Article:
Tesla chief executive asks Trump for 'fair outcome' on China trade
Tesla Inc Chief Executive Elon Musk took to Twitter on Thursday to call on U.S. President Donald Trump to challenge Chinese auto trade rules.
In a series of tweets aimed at the president, Musk said he was "against import duties in general, but the current rules make things very difficult. It’s like competing in an Olympic race wearing lead shoes."
Tesla "raised this with the prior administration and nothing happened. Just want a fair outcome, ideally where tariffs/rules are equally moderate. Nothing more. Hope this does not seem unreasonable," Musk wrote.
Trump quoted one of Musk's tweets in his announcement on new tariffs and said American automakers have not been treated fairly by trade rules around the world.
Politicians "have known it for years and never did anything about it. It's got to change," Trump said, saying he plans to impose a "reciprocal tax" on other countries. "We're changing things," Trump added. "We just want fairness."
Tesla has sought to build a factory in China, and last November Musk said he hoped the plant would be operating within three years. However, Tesla and Chinese authorities have yet to announce an agreement.
In a tweet, Musk said no "US auto company is allowed to own even 50% of their own factory in China, but there are five 100% China-owned EV auto companies in the US."
Late Thursday, Musk shifted his tone. "To be clear, I think a fair outcome for all is quite likely. China has already shown a willingness to open their markets and I believe they will do the right thing," he said on Twitter.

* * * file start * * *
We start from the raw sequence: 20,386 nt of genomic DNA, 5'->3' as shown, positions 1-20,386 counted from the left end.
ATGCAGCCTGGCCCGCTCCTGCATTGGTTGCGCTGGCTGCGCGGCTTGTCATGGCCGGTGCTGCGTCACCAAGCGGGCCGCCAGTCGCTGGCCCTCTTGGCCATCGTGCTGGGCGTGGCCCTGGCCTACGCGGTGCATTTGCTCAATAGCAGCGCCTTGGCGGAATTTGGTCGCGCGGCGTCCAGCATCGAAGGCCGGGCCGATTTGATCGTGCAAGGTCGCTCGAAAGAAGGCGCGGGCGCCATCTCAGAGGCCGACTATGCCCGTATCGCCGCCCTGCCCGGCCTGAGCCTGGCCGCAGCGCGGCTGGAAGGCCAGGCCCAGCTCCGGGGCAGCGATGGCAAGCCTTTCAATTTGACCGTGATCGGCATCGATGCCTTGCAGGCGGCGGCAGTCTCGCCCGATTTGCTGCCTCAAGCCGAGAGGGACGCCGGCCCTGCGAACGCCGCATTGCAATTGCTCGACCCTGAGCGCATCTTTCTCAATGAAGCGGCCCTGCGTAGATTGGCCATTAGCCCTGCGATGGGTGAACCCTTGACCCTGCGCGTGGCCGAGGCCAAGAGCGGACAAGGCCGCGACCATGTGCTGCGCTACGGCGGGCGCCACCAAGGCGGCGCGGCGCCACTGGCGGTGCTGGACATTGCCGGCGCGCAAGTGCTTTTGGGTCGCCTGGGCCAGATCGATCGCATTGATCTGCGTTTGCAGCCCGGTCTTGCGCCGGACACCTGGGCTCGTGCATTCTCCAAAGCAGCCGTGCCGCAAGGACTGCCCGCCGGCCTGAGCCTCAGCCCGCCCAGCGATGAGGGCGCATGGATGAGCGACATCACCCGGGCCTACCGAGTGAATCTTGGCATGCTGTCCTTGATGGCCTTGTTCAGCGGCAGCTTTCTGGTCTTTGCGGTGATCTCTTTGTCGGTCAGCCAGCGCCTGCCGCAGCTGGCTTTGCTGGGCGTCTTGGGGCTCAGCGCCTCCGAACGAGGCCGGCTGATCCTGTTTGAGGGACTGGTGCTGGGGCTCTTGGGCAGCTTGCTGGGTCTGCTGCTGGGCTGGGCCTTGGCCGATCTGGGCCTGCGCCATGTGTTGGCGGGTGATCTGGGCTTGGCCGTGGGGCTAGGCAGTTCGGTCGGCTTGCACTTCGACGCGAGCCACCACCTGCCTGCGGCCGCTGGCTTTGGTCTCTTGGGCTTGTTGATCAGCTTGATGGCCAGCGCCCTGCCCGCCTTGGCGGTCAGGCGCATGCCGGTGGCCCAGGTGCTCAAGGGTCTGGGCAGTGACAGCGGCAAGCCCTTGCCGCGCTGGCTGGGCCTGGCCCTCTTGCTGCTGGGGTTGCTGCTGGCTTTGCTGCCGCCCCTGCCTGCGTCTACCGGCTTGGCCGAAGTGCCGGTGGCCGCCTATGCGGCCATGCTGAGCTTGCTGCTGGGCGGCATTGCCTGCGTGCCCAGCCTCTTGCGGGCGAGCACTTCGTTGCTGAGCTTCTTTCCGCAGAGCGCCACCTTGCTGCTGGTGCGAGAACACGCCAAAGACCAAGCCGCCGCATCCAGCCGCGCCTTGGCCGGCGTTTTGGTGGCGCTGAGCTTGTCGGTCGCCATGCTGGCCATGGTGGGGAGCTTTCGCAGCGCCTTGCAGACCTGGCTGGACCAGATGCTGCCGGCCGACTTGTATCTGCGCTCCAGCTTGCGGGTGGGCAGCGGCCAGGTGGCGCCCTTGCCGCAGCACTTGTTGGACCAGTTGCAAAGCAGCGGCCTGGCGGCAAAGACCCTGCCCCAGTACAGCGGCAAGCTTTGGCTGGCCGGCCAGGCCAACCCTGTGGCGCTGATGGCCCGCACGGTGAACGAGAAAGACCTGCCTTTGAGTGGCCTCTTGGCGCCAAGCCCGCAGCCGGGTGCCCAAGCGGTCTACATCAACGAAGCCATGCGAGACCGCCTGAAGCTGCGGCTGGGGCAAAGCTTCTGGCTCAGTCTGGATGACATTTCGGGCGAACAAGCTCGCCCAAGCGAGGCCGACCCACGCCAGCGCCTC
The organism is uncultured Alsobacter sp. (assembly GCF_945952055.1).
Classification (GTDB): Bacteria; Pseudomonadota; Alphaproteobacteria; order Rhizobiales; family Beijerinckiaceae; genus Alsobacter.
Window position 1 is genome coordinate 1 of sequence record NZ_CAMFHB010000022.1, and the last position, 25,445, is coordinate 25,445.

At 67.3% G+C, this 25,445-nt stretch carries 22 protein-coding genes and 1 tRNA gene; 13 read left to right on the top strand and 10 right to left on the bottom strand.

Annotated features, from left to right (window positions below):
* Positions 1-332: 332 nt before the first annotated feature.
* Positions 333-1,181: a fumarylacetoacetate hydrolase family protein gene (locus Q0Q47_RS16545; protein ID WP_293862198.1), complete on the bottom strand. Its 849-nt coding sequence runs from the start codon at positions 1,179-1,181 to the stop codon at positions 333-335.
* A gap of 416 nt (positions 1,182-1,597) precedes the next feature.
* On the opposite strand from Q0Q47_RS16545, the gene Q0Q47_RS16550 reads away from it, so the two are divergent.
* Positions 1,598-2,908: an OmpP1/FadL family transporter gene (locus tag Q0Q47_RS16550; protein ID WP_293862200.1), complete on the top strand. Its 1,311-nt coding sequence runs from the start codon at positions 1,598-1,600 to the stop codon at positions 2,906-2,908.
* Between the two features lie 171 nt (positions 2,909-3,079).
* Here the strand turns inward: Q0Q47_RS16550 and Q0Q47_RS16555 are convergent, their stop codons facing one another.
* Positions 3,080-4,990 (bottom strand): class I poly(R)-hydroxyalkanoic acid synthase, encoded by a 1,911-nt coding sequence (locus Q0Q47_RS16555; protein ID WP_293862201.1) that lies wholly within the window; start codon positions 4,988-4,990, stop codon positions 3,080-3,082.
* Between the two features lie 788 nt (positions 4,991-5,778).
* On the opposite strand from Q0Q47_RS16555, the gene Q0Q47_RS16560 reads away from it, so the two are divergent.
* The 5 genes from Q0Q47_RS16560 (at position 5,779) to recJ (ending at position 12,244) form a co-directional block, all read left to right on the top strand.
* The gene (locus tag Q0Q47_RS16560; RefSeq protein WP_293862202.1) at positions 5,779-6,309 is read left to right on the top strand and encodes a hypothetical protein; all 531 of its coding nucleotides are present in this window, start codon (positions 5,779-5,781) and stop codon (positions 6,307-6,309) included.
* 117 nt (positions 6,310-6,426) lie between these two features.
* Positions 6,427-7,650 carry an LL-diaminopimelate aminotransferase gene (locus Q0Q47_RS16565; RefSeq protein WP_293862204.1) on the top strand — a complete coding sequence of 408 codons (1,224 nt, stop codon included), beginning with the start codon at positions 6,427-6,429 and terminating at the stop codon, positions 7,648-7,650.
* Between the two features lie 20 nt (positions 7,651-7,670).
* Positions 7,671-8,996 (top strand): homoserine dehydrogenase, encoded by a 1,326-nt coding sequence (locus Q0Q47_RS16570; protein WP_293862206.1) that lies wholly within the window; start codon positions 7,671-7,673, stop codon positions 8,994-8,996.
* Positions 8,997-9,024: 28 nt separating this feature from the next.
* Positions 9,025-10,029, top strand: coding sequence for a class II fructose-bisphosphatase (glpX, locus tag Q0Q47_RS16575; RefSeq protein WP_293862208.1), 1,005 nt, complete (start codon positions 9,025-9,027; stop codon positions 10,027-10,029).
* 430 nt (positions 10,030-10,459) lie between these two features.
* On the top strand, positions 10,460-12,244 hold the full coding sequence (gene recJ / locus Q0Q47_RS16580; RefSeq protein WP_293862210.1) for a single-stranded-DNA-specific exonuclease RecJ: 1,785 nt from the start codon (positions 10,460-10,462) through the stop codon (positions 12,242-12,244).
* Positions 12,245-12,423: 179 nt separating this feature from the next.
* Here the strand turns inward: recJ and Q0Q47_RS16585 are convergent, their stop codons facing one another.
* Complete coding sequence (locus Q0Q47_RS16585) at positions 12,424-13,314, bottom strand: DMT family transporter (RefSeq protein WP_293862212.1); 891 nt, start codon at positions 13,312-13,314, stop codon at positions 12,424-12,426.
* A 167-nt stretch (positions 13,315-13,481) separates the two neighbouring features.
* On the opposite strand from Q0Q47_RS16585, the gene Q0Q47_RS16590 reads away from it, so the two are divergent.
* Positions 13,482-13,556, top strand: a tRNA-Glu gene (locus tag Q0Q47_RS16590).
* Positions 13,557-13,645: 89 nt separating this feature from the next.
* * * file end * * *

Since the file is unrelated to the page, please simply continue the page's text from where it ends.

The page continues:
Tesla shares closed down 1 percent on Thursday and were off nearly another percent in after-market trading.
China, the world’s largest auto market, has required foreign automakers to build factories in 50-50 joint ventures with domestic Chinese automakers and not allowed them to establish wholly owned factories.
Trump told Reuters in an interview in January that “we have helped to build China because they have taken out so much money in terms of trade deficits with this country.”
He added that “when China or another country charges us 50 percent tariffs – more than that in some cases – and we charge them nothing, that’s not fair. That’s not fair.”
China levies a 25 percent duty on sales of imported vehicles. Those are problems for Tesla, which wants to expand its presence in China’s growing electric vehicle market without compromising its independence or intellectual property.
China said last year it would gradually reduce its auto import tariffs.
Musk noted that a U.S. car "going to China pays 25% import duty, but a Chinese car coming to the US only pays 2.5%, a tenfold difference."
He asked Trump: "Do you think the US & China should have equal & fair rules for cars? Meaning, same import duties, ownership constraints & other factors."
Trump said the United States plans to charge countries a "mirror tax" for what American products face.
Musk has met with Trump on several occasions since his election in November 2016. In June 2017, Musk withdrew from a pair of White House advisory councils after Trump said he would withdraw from the Paris climate accord.
Reporting by David Shepardson; Editing by Dan Grebler.